Greek Shipowners Consider Exodus
Greek shipowners facing proposed higher taxes due to the Greek financial crisis are considering an exodus from the country, which would be a blow to the economy and Greek ports such as the Port of Piraeus, pictured above.

The Greek shipping industry will have to sustain additional taxes according to a proposed bailout agreement. Greek shipowners already agreed to voluntarily pay an additional tonnage tax from 2014-2017 to help the embattled economic crisis. However, the Greek government says that isn’t enough and plans to further increase the tonnage tax (a flat annual rate based on a ship’s capacity), and will also cut other tax advantages that have been accorded to shipowners for years.

Greek shipowners are therefore having to weigh their options, and many state that if these measures are enacted they will have to consider relocating to other shipping-friendly places such as Cyprus, London, Singapore and Dubai. In fact, Hong Kong, Singapore, London and Cyprus have sent delegations to lobby disgruntled shipowners. Cyprus has had the most success by recently luring 42 Greek shipping companies to their country. The Central Bank of Cyprus stated that revenues from shipping have increased 9.3% (approximately $491 million) in the past year.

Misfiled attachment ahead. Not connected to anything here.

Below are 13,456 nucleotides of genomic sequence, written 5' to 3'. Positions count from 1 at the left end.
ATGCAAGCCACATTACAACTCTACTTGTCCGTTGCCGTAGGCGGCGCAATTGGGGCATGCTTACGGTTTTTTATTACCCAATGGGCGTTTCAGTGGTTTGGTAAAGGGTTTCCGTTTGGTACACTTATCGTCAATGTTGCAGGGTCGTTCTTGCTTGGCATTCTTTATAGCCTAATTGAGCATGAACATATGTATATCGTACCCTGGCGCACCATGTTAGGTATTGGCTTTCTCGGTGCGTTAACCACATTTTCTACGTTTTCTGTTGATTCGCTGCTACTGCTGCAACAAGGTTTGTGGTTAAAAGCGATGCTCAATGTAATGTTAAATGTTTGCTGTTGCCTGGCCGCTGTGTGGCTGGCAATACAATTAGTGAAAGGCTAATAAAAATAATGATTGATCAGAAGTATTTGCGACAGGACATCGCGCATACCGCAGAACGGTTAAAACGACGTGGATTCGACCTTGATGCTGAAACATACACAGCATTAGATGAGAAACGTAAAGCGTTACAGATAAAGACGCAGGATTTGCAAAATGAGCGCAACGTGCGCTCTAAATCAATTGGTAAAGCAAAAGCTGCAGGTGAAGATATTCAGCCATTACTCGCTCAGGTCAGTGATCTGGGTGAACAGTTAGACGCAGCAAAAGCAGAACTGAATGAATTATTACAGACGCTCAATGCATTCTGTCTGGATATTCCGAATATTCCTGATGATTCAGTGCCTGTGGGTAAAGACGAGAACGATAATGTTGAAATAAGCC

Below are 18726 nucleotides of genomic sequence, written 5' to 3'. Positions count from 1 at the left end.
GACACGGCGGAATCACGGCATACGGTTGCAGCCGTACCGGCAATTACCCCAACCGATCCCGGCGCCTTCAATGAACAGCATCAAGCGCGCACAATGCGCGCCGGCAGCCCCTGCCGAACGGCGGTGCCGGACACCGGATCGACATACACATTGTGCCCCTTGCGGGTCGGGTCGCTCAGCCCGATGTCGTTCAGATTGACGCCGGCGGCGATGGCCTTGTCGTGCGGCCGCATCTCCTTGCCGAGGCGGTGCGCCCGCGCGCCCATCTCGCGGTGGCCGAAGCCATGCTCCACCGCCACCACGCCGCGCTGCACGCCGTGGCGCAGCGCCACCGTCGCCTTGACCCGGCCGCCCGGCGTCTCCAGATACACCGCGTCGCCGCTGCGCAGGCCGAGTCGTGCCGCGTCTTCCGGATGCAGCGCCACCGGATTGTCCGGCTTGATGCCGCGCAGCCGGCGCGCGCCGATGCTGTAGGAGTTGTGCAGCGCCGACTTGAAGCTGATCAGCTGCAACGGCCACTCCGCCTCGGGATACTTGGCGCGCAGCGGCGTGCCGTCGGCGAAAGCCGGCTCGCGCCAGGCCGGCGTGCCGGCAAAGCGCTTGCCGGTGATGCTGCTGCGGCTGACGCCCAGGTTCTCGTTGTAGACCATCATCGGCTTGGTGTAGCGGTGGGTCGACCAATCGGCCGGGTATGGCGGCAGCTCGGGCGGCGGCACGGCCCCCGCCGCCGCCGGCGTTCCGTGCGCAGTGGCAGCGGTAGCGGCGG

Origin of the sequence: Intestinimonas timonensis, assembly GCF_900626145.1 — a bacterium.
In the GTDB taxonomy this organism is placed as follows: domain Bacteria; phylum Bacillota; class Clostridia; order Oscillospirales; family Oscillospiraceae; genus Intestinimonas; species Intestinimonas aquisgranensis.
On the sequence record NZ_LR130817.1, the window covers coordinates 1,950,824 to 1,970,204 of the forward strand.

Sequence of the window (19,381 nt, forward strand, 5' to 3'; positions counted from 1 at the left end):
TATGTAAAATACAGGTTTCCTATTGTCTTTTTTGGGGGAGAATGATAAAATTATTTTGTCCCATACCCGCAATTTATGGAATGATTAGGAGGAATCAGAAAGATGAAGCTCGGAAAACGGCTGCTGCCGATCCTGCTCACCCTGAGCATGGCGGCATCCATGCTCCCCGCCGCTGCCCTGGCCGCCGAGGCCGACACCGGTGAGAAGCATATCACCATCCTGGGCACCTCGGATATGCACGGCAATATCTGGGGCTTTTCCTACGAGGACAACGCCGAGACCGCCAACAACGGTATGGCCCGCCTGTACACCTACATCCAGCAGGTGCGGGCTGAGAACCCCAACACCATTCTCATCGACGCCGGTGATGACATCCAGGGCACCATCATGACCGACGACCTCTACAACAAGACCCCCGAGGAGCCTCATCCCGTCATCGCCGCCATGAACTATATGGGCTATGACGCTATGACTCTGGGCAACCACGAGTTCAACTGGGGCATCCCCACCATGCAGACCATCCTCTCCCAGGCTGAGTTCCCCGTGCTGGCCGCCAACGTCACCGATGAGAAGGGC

Greece’s unemployment rate is now above 25%, and the Greek shipping industry currently employs about 200,000 people, representing about 3.5% of the country’s workforce. The shipping industry makes up about 7.5% of the already dwindling Greek economy. It is anticipated that the continued exodus of Greek shipowners would cause a blow to the industry and to the economy as a number of people would lose their jobs.

New Orleans Attorney Joanne Mantis


Guest blogger Joanne Mantis is a multilingual attorney in the New Orleans office of King, Krebs & Jurgens. She is admitted to both the Louisiana and Greek Bar, and represents a variety of clients both domestically and internationally. She has previously blogged for Offshore Winds regarding the Greek Tonnage Tax.